20) Journey (PS3, 2012)
Plenty of the games on this list are big, thrilling action experiences, and it's easy to see why those entries resonate with us so much… but Journey very much isn't that type of game.
It's small and meditative, as you guide a little hooded creature through the desert. And then you might find a companion – a real, online person – but you'll never know his/her name or communicate with real words. But you'll still work together to solve puzzles and navigate this dazzling world on your joint pilgrimage. And if you're like us, you'll never forget it.
19) MotorStorm (PS3, 2006)
Before its launch, Sony made outlandish claims about the crazy power of its PS3 console. MotorStorm proved those claims weren't hot air. On the one hand it was a brutally quick arcade off-road racer that pitted hardy vehicles (cars, buggies, motocross bikes, trucks) against terrain that made the Paris-Dakar look like a nip down the supermarket. On the other, it was a thing of filthy beauty.
It occupied the Stuff team for a year's worth of lunchtimes because it was both great to play and brilliant to watch, as its epic stacks resulted in a roar of schadenfreude and a Dorling-Kindersley style deconstruction of a vehicle into a shower of springs, wheels and bits of mangled chassis. As much a spectator sport as a killer game.
18) Horizon: Zero Dawn (PS4, 2017)
Horizon: Zero Dawn has only been out for a matter of months, and yet it's already catapulted into the pantheon of the greatest PlayStation exclusives to date. Guerrilla's new franchise stars heroine Aloy as a hunter in a time of robotic dinosaurs and other pointy threats, which you'll take down with precise arrow shots or a bit of melee combat. But Horizon's biggest wow moments come from the stunning world and the genuinely interesting storyline. It's huge, but also hugely impactful.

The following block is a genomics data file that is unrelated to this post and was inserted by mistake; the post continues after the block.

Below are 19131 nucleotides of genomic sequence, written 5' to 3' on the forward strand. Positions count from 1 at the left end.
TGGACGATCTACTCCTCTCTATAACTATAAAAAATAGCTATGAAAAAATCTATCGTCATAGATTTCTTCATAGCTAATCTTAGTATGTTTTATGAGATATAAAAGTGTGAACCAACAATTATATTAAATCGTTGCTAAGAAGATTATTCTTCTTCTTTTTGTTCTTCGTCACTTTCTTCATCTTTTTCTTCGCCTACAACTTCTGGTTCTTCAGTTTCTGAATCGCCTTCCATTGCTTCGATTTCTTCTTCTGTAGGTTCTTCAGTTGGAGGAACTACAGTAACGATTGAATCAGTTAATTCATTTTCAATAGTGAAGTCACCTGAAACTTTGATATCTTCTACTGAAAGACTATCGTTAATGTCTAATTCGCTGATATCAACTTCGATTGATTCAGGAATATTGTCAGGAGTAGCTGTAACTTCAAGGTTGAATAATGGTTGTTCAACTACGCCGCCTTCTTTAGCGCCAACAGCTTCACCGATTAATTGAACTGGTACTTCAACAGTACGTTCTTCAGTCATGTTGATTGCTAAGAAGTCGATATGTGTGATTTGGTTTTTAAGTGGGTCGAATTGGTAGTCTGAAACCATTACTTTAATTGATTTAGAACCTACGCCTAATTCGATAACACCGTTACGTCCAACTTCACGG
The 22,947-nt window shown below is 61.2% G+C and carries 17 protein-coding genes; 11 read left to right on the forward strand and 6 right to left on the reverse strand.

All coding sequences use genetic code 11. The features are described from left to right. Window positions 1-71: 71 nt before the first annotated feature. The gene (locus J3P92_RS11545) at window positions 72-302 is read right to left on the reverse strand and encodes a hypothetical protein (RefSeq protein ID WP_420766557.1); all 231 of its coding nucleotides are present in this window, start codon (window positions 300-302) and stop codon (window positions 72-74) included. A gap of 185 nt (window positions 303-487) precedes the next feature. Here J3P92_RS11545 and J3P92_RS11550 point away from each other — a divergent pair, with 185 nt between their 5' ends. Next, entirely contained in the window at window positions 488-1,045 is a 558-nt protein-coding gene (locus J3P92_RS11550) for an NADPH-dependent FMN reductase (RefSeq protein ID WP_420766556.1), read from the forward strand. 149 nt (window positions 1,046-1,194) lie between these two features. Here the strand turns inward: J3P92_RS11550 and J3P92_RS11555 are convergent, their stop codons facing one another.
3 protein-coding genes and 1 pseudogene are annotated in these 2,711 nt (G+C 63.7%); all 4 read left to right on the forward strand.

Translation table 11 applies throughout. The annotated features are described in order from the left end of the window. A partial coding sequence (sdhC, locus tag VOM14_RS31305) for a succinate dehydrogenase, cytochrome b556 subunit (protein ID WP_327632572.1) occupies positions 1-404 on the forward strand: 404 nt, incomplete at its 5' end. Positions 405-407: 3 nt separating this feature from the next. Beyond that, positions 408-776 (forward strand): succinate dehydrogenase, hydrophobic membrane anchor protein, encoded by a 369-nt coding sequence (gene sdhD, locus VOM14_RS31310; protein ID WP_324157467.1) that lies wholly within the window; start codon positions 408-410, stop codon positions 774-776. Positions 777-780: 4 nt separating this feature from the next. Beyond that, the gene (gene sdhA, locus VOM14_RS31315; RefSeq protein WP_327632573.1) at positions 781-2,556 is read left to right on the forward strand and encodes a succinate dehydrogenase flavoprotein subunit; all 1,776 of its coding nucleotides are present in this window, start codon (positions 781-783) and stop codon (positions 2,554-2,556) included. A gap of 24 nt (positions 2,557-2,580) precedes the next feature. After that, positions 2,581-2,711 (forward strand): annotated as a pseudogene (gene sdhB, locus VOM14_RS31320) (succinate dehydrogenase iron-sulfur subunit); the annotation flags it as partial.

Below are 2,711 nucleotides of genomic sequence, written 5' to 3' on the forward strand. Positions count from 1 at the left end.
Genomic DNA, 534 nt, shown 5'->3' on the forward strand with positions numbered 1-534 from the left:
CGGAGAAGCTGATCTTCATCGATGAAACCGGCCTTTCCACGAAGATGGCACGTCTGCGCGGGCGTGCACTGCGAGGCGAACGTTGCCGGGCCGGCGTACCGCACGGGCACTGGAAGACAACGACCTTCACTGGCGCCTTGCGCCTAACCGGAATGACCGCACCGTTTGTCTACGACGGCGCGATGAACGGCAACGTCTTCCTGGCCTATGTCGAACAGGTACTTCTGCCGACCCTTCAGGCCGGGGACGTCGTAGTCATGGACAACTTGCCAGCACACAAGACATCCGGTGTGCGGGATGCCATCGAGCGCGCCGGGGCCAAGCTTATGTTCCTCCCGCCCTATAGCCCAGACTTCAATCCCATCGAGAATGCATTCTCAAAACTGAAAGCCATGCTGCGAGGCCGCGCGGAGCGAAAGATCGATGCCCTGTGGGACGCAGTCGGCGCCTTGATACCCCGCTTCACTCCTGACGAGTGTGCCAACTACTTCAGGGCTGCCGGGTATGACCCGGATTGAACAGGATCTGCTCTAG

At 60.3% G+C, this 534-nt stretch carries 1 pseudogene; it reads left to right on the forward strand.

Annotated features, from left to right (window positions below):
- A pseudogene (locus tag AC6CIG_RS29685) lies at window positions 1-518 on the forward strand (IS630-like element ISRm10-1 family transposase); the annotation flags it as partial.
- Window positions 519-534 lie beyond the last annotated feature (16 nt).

17) LittleBigPlanet (PS3, 2008)
It's rare that a game is labelled an instant classic, but LittleBigPlanet was exactly that, and the series has since become a Sony staple for all ages. Not only did it deliver a unique platform-action experience with an amazingly distinctive aesthetic, but it also provided the tools to create your own experiences from scratch and share them freely online. It was already wonderful, but you could make it even greater.
16) Crash Bandicoot (PS1, 1996)
Where Nintendo had Mario, PlayStation had Crash - a cheeky, rambunctious marsupial with a fondness for collecting fruit, a love of jumping on boxes and a hatred of his creator and nemesis Dr. Neo Cortex. While Crash may not have brought much originality to the platform genre, the first game in the series was at the time a high watermark for colourful graphics, and the gameplay was perfectly poised between just-one-more-go addictiveness and argghh-how-can-you-do-that-to-me frustration.